House Republicans rushed to declare victory Wednesday following a narrow special-election victory in North Carolina, doubling down on a strategy of accusing Democrats of embracing socialism.
Despite holding the seat for more than 55 years, GOP leaders proclaimed that their win Tuesday validated their message of trying to tie every Democrat to a group of young, strident liberal Democrats and the most left-leaning presidential candidates.
“They do not want socialism,” Rep. Liz Cheney (R-Wyo.), the No. 3 member of GOP leadership, said of voters Wednesday. “They do not want to see their private health insurance taken away. They do not want to see illegal immigrants given free health care. They do not want to see the economy destroyed by the Green New Deal.”
That’s a risky bet for a party that continues to hemorrhage support in suburbs that serve as political cornerstones in swing states such as North Carolina, where Charlotte’s suburban voters on Tuesday continued to break against Republicans.
Voters in Mecklenburg County, a suburban stronghold, gave Democrat Dan McCready a margin of 12 percentage points over Republican Dan Bishop, bigger than the nine-point advantage McCready posted there during last year’s invalidated race in the state’s 9th Congressional District.
Bishop won the race based on running up the count in the more exurban and rural portions of the district in the south-central part of the state, continuing the geographical divide in the era of President Trump. That provided a sigh of relief for Republicans worried that defeat would have prompted even more retirement announcements.
But Democrats see the trend going deeply in their favor — in 2016, Republicans won this seat by more than 17 percentage points. “They needed to win it, they squeaked by. I don’t think any Republican in the House, who’s concerned about his or her electoral prospects, can feel better about the situation,” Rep. Hakeem Jeffries (N.Y.), chairman of the House Democratic Caucus, told reporters.
Democrats can still play offense in 2020, as at least 25 Republicans still in office won by less than 5 percentage points last year, including a handful who have already decided not to run again in 2020. History falls on the Democratic side, as the House majority has not changed hands during a presidential election year since 1952.
Republicans face a conundrum if they are going to try to win back the net gain of 19 seats they need to reclaim the majority. Many of those seats look more like the suburban portions of Mecklenberg County than they do Union County, a rural county along the state border that gave the GOP candidate 60 percent of its vote.
The party’s current messaging focus — heavily reliant on disparaging Rep. Alexandria Ocasio-Cortez (D-N.Y.), along with her “squad” of liberal freshmen — is resonating in rural areas that, for the most part, Republicans already hold.
Democrats went through a similar dilemma eight years ago, in their first months of being kicked into the minority after the GOP landslide of the 2010 midterm elections. In May 2011, Democrats won a special election in Upstate New York, taking a swing-seat district from Republicans with a singularly focused message.
Then, Democrats hammered away at the proposal to create premium accounts for Medicare by Paul D. Ryan (R-Wis.), then the chairman of the House Budget Committee. They accused the GOP candidate of wanting to “end Medicare as we know it,” and in a district that had a large elderly population, it resonated.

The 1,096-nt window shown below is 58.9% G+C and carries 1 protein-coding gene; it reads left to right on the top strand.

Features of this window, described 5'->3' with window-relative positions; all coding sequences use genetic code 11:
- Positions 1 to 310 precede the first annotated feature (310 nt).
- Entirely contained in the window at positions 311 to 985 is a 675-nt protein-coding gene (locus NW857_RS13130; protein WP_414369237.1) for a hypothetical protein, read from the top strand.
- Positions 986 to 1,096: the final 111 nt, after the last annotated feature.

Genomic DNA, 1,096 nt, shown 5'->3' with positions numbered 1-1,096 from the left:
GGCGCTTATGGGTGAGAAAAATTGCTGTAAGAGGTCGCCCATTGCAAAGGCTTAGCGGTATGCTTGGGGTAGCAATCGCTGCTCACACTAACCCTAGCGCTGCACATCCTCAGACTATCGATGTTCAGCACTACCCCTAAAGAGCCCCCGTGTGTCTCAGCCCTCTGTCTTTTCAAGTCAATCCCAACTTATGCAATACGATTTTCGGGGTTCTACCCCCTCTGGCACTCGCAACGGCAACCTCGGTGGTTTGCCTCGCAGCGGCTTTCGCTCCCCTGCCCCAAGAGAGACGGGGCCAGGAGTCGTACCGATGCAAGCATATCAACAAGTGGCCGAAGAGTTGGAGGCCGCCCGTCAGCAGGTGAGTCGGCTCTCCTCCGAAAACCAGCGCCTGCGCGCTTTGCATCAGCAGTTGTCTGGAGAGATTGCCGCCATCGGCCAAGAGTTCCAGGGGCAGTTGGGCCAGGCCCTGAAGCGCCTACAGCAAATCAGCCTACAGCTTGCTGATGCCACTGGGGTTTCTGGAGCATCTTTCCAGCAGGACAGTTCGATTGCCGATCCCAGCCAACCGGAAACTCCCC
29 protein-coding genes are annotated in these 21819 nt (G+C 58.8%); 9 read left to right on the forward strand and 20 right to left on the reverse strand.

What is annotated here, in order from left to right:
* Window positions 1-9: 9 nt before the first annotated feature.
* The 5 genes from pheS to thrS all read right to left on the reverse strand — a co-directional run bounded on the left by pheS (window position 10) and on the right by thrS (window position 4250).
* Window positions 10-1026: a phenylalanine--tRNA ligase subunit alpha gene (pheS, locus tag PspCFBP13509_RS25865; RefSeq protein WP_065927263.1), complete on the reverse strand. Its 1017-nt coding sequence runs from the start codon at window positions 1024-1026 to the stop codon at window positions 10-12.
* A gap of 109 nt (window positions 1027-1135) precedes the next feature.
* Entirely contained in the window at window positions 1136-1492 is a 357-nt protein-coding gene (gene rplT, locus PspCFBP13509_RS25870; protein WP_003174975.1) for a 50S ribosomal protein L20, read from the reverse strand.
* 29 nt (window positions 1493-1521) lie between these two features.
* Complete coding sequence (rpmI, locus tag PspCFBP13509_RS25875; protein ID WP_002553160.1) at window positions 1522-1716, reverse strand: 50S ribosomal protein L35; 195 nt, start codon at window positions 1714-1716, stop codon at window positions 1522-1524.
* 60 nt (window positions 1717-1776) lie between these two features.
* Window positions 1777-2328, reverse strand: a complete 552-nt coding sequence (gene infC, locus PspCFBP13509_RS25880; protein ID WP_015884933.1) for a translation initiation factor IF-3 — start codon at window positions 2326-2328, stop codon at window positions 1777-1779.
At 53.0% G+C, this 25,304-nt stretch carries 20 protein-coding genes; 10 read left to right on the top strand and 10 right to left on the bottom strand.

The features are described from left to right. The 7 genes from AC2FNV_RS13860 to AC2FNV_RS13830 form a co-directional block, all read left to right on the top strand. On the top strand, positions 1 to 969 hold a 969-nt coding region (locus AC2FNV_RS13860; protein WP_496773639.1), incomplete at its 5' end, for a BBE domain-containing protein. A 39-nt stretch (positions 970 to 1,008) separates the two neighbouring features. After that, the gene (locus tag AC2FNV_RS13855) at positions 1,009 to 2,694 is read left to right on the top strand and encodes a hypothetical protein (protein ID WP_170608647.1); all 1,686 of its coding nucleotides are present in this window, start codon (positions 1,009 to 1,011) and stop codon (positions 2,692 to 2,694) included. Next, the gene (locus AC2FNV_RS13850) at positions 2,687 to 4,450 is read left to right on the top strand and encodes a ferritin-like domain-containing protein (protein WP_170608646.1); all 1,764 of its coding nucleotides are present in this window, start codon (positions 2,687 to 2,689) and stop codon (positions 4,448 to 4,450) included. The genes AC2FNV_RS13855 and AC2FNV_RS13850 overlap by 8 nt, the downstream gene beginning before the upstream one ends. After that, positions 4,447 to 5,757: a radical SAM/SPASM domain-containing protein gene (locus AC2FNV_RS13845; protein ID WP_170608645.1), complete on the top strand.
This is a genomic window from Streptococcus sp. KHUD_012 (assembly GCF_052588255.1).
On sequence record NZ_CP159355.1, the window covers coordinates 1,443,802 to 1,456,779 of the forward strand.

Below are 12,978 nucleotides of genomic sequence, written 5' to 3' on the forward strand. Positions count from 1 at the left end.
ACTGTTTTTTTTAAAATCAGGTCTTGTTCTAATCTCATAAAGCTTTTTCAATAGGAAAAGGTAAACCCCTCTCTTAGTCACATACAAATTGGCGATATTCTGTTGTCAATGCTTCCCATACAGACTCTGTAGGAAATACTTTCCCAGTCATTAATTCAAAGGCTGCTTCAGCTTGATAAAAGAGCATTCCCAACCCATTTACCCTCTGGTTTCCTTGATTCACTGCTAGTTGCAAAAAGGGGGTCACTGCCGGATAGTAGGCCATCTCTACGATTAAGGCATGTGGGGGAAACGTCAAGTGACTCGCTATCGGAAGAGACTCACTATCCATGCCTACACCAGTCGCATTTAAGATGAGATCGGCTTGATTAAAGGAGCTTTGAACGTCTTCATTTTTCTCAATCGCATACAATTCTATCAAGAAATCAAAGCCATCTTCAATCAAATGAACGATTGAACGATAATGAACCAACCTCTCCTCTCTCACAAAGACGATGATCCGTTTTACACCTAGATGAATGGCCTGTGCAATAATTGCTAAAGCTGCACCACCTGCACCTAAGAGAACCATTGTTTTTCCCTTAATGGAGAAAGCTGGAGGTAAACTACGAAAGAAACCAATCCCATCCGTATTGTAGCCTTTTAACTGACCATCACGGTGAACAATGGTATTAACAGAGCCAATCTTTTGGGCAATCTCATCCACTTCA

After their victory, Democrats promised to take that message all the way to the majority in the 2012 general elections.
“It sends a clear message that will echo nationwide,” said Rep. Nancy Pelosi (D-Calif.), then the minority leader.
By August 2012, that message had fizzled. Ryan wasn’t even politically toxic — GOP presidential nominee Mitt Romney chose him as his running mate. Their ticket lost, largely because of President Barack Obama’s incumbency and not Ryan’s budget proposals.
Republicans retained a healthy House majority, and by October 2015, Ryan became House speaker.
That May 2011 message, which Republicans called “Mediscare,” worked briefly but did not hold up over the long haul, as GOP candidates over time learned how to counter the attacks or at least neutralize them.
Democrats who have some rural constituents have another 14 months to learn how to deflect the Republican attack line on socialism before they face voters again. Republicans have the time to figure out how to make that message connect with more suburban voters or find another message. Some GOP leaders say it will work.
“I think it is scaring an awful lot of folks in those swing districts, scaring a lot of moderate Democrats and energizing a lot of our folks,” Cheney said.
House Minority Leader Kevin McCarthy (R-Calif.) suggested that there might be a narrow-enough path for his candidates to run entirely in sync with Trump during his reelection and eke out the House majority.
“The seats that we have to go win are not so suburban,” McCarthy told reporters, noting that there are 31 Democrats in districts that Trump won in 2016. “I think Trump’s going to carry them and more. And the difference is the Democrats now have a record.”
In what McCarthy called the “new socialist Democrat Party,” Pelosi has emerged as a “moderate” compared with the more liberal faction.
“I think they’ve got real problems,” McCarthy said.
In that regard, GOP leaders today sound somewhat like Pelosi in May 2011. At a news conference two days after that Democratic victory, Pelosi used the word “Medicare” 22 times, and throughout that summer she stuck to that message.
When asked how Democrats could win back the majority, she replied: “Medicare, Medicare, Medicare.”
It took several more election cycles for Democrats to pull together a message that connected with suburban voters and vaulted them into the majority.